B-2 • DECEMBER 9, 2013 • Shopper news
Community Calendar Send items to news@ShopperNewsNow.com
THROUGH FRIDAY, JAN. 3
FRIDAY, DEC. 13
Candlelight sale, party
The Farragut Folklife Museum will host “An OldFashioned Christmas” through Friday, Jan. 3. The exhibit features items from the museum’s collection as well as pieces belonging to Folklife Museum Committee members. Visitors can view antique toys, games and dolls, including the Rice dollhouse, designed and built in 1929 by local architect Malcolm Rice. Among the more recent pieces in the exhibit are “Star Wars” toys from the 1970s donated by Mayor Ralph McGill. The museum is at Farragut Town Hall, 11408 Municipal Center Drive, and is open from 10 a.m. to 4:30 p.m. weekdays. It will be closed Dec. 24-25.
Liz-Beth, 4920 Park West Blvd., will host a candlelight sale and party from 5 to 8 p.m. Friday, Dec. 13. There will be a silent auction, hourly drawings, holiday cocktails and gourmet treats. Also, there will be two trunk shows featuring jewelry by Dale “Cougar” Armstrong of Jewelry TV and Bovano copper-enameled wall art. To RSVP, call 865-691-8129 or email beth@liz-beth. com.
THROUGH SUNDAY, JAN. 5 Holidays on Ice The Holidays on Ice outdoor ice-skating rink is open through Sunday, Jan. 5, at Market Square in downtown Knoxville. Regular hours through Dec. 19 are 4 to 9 p.m. Monday through Thursday, 10 a.m. to 10 p.m. Friday and Saturday, and 1 to 9 p.m. Sunday. Extended hours Dec. 20 through Jan. 5 will be 1 to 9 p.m. Monday through Thursday. Friday-Sunday hours remain the same. The holiday schedule is 10 a.m. to 3 p.m. Tuesday, Dec. 24; closed Wednesday, Dec. 25; 1 p.m. to midnight Tuesday, Dec. 31; and 1 to 9 p.m. Wednesday, Jan. 1. The entry fee, which includes admission, skate rental and unlimited time on the ice, is $10 a day per adult, $7 a day per child 12 and under, $45 for an adult season pass and $30 for a child season pass. To save time, skaters may download liability waivers in advance at www.knoxvillesholidaysonice.com.
THURSDAY, DEC. 12 Chamber open house The Farragut West Knox Chamber of Commerce will have its holiday open house at 4 p.m. Thursday, Dec. 12, at the chamber offices in the Farragut Crossroads Professional Building, 11826 Kingston Pike, Suite 110. For more info, call 865-675-7057 or email info@ farragutchamber.com.
New this year, participants will help Second Harvest with the Food for Kids program, a collaboration with public schools in Second Harvest’s 18-county service area designed to provide healthy, easily prepared food to some of the most vulnerable children in the community. The complete program schedule and online application are at www.townoffarragut.org/introduction. Completed applications may be sent to valerie. firstname.lastname@example.org; printed and mailed to the Town Hall; or submitted in person at the Town Hall. Up to 20 participants will be selected. For info, contact Valerie Millsapps, 865-966-7057 or email@example.com.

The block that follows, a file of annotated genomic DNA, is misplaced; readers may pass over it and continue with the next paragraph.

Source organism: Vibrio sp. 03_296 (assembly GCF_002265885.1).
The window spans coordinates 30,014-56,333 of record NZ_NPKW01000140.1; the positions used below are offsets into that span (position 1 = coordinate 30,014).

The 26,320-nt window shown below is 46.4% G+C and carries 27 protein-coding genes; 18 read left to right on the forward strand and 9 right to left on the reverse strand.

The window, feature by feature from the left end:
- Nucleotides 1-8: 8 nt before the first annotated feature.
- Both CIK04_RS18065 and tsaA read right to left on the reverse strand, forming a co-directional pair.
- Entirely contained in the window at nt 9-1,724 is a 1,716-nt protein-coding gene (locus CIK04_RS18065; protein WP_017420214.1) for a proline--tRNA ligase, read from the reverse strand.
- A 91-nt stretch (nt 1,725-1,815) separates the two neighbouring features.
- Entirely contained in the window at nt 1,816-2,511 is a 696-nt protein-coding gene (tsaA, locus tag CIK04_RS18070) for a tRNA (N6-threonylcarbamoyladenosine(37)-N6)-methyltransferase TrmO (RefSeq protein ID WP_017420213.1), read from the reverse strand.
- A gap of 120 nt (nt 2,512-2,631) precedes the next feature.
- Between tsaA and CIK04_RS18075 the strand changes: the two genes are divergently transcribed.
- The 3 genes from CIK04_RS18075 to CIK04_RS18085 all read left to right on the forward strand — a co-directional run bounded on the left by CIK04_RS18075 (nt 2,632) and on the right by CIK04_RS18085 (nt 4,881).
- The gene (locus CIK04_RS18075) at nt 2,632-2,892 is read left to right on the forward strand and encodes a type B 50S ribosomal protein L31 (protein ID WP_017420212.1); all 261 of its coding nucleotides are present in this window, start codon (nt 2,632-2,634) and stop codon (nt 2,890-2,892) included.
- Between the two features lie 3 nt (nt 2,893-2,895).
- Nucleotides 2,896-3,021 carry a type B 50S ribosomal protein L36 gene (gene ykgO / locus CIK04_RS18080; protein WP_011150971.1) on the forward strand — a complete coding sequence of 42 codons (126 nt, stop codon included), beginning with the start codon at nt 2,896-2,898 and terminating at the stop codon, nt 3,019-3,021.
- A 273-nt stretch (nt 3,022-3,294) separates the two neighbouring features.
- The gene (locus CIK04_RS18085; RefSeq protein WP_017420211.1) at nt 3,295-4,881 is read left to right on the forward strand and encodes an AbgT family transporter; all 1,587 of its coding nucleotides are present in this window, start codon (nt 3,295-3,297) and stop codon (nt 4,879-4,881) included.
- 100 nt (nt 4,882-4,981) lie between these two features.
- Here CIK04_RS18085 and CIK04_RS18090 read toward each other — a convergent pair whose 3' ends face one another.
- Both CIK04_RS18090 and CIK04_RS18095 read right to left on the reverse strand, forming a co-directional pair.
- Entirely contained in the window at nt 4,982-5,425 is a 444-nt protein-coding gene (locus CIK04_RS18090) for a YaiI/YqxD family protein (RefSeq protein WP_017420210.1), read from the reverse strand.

FRIDAY-SATURDAY, DEC. 13-14 ‘Junie B.’ at Pellissippi
FRIDAY, DEC. 13 ‘Kidz Night Out’ Parents can catch up on their holiday to-do list when Bricks 4 Kidz offers “Kidz Night Out,” 6 to 9 p.m. Friday, Dec. 13, in the Community Room at Farragut Town Hall, 11408 Municipal Center Drive. Kids will play with Lego toys and games for an evening of fun – with STEM principles at the core. There will be structured lesson time, creative playtime and pizza for dinner. Cost is $30 for per child, with a $25 charge for each additional child from a family. Registration and payment deadline is Wednesday, Dec. 11. Cash, check and credit-card payments may be made in person or over the phone at Town Hall. For more info, call 865-966-7057.
FRIDAY, DEC. 13 Application deadline for Introduction The town of Farragut invites community members interested in learning more about the town to participate in its second Introduction to Farragut program. The course will kick off in January, but the application deadline is 3 p.m. Friday, Dec. 13. The Introduction provides information on town history, government structure and operations, public safety, education, and volunteer opportunities. Open to all, not just Farragut residents, the courses kick off with a reception 6-7:30 p.m. Wednesday, Jan. 15, at the Town Hall, 11408 Municipal Center Drive. Classes will be held 6-8:30 p.m. on Tuesdays, Jan. 28, Feb. 11, Feb. 25, March 11 and March 25 at the Town Hall. Graduation is set for Tuesday, April 8.
The WordPlayers will perform “Junie B. in Jingle Bells, Batman Smells!” at 7:30 p.m. Friday, Dec. 13, and 2 and 7:30 p.m. Saturday, Dec. 14, at the Clayton Performing Arts Center at Pellissippi State Community College, 10915 Hardin Valley Road. Written by Allison Gregory and based on the popular “Junie B. Jones” books by Barbara Park, the fast-paced play features over-the-top characters and witty dialogue. Tickets are $5 to $12 and are available at 865-5392490, www.wordplayers.org and www.pstcc.edu/ tickets.